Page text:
BACKGROUND OF THE INVENTION
1. Field of the Invention
The present invention relates to a method of adjusting the sensitivity of and stabilizing an optronic fuse system, which possesses a controller and an avalanche photodiode (APD) constituting a receiver.
2. Discussion of the Prior Art
Optronic fuse systems are known per se in various configurations. For example, German Patent No. DE 24 56 162 C2 discloses a missile fuse with an opto-electronic measuring device, which, upon reaching a given range between the missile and a target surface, delivers a signal to an evaluation circuit. That known measuring device has a transmitter which emits optical pulses at a pulse repetition frequency through a lens and a receiver which is arranged at a given spacing from the transmitter and which records portions of those optical pulses, which are returned from the target surface by way of a further lens, with a narrow-band-pass filter which is tuned to the pulse repetition frequency, and a receiving amplifier. In order to eliminate the effects of circuitry-induced frequency deviations, connected between the band-pass filter and the transmitter is a regulating circuit by means of which the pulse repetition frequency of the transmitter tracks the center frequency of the band pass filter. The input signal of the regulating circuit is a signal, which is filtered out of the noise level of the receiving amplifier by the band pass filter.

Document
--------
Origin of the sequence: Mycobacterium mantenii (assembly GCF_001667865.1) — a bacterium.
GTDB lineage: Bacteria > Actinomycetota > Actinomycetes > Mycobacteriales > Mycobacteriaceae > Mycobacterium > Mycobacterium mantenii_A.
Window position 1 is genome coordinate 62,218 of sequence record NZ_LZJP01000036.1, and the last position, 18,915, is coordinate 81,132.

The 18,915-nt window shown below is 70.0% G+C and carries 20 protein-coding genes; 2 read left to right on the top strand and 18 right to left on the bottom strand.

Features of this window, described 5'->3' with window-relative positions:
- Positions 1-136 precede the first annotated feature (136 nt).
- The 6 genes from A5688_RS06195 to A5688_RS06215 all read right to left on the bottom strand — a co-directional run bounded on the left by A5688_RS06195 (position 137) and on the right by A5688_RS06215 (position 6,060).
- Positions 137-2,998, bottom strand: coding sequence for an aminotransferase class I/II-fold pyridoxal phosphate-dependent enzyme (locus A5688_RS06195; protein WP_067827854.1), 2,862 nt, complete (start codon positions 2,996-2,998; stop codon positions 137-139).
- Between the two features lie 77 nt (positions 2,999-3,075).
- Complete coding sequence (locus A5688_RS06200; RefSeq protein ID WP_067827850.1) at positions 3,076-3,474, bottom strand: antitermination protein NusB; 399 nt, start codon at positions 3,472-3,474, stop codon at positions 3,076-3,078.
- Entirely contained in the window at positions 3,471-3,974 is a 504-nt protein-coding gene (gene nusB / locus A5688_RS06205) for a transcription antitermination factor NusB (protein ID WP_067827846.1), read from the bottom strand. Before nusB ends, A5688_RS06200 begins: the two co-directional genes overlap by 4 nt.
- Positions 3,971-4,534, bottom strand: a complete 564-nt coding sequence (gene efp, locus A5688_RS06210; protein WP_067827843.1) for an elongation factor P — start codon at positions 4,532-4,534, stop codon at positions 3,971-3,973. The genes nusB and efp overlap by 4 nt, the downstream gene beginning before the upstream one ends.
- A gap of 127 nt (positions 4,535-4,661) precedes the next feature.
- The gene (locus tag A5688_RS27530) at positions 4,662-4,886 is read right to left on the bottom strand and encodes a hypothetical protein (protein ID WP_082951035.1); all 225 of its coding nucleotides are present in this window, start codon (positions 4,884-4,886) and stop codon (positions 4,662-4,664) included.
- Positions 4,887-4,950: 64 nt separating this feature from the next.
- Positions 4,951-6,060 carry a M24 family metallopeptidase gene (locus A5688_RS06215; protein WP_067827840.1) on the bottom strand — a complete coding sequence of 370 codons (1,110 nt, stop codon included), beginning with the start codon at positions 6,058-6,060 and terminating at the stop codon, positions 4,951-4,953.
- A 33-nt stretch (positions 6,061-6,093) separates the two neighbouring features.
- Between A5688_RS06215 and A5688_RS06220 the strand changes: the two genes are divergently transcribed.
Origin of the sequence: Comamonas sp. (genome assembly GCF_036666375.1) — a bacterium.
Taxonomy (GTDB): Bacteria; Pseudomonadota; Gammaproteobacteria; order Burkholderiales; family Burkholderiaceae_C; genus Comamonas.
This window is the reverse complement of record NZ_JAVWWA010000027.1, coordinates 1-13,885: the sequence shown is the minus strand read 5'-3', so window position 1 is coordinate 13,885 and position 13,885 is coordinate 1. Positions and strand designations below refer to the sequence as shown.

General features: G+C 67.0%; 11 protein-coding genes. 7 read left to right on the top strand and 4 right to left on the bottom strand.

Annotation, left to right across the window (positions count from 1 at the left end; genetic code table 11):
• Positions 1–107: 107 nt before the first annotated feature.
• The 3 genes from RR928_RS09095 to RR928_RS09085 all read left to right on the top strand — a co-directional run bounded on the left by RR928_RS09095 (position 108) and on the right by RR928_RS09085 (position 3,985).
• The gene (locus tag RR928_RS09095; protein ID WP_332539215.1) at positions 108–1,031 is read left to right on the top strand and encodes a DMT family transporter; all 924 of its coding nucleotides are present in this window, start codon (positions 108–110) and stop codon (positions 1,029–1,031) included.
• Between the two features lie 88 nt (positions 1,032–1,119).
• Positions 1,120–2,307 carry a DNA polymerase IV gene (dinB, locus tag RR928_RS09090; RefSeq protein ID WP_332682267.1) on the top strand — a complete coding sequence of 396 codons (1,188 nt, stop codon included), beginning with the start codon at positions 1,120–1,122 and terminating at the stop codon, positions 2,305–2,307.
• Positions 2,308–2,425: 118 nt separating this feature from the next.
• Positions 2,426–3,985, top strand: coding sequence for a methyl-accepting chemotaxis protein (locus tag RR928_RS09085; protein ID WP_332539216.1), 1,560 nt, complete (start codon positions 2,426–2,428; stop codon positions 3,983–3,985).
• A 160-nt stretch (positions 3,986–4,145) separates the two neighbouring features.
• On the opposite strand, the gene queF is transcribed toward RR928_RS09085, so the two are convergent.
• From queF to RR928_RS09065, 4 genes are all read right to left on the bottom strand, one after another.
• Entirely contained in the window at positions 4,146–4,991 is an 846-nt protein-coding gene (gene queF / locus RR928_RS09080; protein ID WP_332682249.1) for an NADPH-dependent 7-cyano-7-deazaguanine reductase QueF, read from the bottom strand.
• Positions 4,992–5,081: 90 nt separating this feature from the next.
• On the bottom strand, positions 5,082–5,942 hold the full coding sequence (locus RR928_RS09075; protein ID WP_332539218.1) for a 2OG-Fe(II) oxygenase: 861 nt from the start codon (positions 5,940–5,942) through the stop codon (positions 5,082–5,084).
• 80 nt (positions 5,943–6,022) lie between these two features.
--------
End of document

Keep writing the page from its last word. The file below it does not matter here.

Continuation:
An optical range sensor for a missile fuse is described in German Patent No. DE 26 08 066 C2, which operates on the basis of the pulse reflection principle and which in the reception branch thereof has in series connection of an amplifier, a gate circuit, which is opened in the transmission pulse cycle, an integrating capacitor circuit and a threshold switch. Arranged in the reception branch of that optical range sensor, upstream of the gate circuit, is a high-pass filter whose limit frequency is slightly below the transmission pulse repetition frequency. The integrating capacitor circuit is connected in such a way that it sums positive and negative signal components in accordance with the sign thereof.
An adjusting device located on opto-electronic proximity fuses is known from the disclosure of German Patent No. DE 27 14 766 C2 wherein, arranged in mutually juxtaposed relationship in the head of the fuse, are the optical systems of a transmitter provided with a directional antenna or emission device of a small area, and a light receiver is provided with a radiation detector which is also of a small area in size, whose light characteristics which are afforded by optical lenses can be adjusted in such a way that the beams thereof cross at a reference or target distance from the fuse head. In that case, the beam transmitter and the beam receiver are each arranged on a respective slider, which is disposed so as to be transversely displaceable on a disc-shaped carrier plate. The two carrier plates for the respective sliders are, in turn, supported in mounting bodies, which are each rotatable about the optical axis of the associated lens, which extends through the associated carrier plate and can be arrested after adjustment has been effected.